The post Skycoin Signs Partnership with Bitcoin PR Buzz Agency appeared first on CCN

This is a paid-for submitted press release. CCN does not endorse, nor is responsible for any material included below and isn’t responsible for any damages or losses connected with any products or services mentioned in the press release. CCN urges readers to conduct their own research with due diligence into the company, product or service mentioned … Continued

The post Skycoin Signs Partnership with Bitcoin PR Buzz Agency appeared first on CCN

'Teetering on the edge of contraction': Britain's construction sector is in trouble

Business Insider, 1/1/0001 12:00 AM PST

A builder working for Taylor Wimpey builds a roof on an estate in Aylesbury, Britain, February 7, 2017.

  • Britain's construction sector is "teetering on the edge of contraction," according to the latest PMI survey from IHS Markit.
  • The sector showed a reading of 50.2 in January, down from 52.2 in December, and well below the 52 reading that was expected.
  • The purchasing managers index (PMI) figures from IHS Markit are given as a number between 0 and 100. Anything above 50 signals growth, while anything below means a contraction in activity.

LONDON — Britain's construction sector is "teetering on the edge of contraction" after posting a worryingly low reading in IHS Markit's widely watched PMI survey, released on Friday.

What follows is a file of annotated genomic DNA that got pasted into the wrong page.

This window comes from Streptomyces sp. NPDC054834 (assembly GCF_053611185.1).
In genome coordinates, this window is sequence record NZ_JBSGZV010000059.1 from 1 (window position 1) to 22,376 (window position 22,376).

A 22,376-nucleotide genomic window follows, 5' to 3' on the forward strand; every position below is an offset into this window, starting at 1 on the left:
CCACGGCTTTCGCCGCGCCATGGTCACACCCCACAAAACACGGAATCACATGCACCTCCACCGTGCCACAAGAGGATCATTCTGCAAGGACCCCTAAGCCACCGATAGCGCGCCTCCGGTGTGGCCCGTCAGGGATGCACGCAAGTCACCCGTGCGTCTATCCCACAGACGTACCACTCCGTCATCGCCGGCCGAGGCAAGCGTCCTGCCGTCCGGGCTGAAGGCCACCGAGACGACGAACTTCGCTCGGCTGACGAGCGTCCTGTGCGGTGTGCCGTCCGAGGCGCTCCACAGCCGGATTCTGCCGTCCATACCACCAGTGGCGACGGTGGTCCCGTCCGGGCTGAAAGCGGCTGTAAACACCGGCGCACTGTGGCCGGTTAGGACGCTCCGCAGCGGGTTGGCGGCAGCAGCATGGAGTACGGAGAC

"UK construction companies reported a subdued start to 2018," IHS Markit said in a release, which showed a reading of 50.2 for the sector in January, down from 52.2 in December, and well below the 52 reading that was expected.

The purchasing managers index (PMI) figures from IHS Markit are given as a number between 0 and 100. Anything above 50 signals growth, while anything below means a contraction in activity — so the higher the number is, the better things look for the sector.

"The construction PMI delivered meagre results for January as any hopes for a stellar start to the year were eclipsed by a surprisingly poor show from the housing sector, offering its worst performance since July 2016," Duncan Brock, head of customer relationships at CIPS, which helps compile the PMI survey, said.

"Not even a marginal improvement in commercial and civil engineering could prevent a near-stagnation in overall activity as the index hovered near the no-change mark."

Here's the chart, showing construction PMIs over the longer term:

Screen Shot 2018 02 02 at 09.44.29

January's downbeat reading was largely driven by a contraction in activity in the housebuilding sector.

"A return to contraction in residential building activity was accompanied by near-stagnant commercial and civil engineering activity. New orders declined, linked by many companies to market uncertainty," IHS Markit said.

Samuel Tombs, chief UK economist at Pantheon Macroeconomics said that January's reading suggests the sector remains in the recession it entered towards the end of 2017.

"The construction sector’s recession is extending into 2018. Although the PMI remained slightly above the 50-mark that in theory should separate expansion from contraction, all readings below 52 have signalled declining output in practice."

Join the conversation about this story »

NOW WATCH: A crypto expert explains the difference between the two largest cryptocurrencies in the world: bitcoin and Ethereum

No, India Isn’t Banning Bitcoin as Mainstream Media Gets it Wrong [Again]

CryptoCoins News, 1/1/0001 12:00 AM PST

The post No, India Isn’t Banning Bitcoin as Mainstream Media Gets it Wrong [Again] appeared first on CCN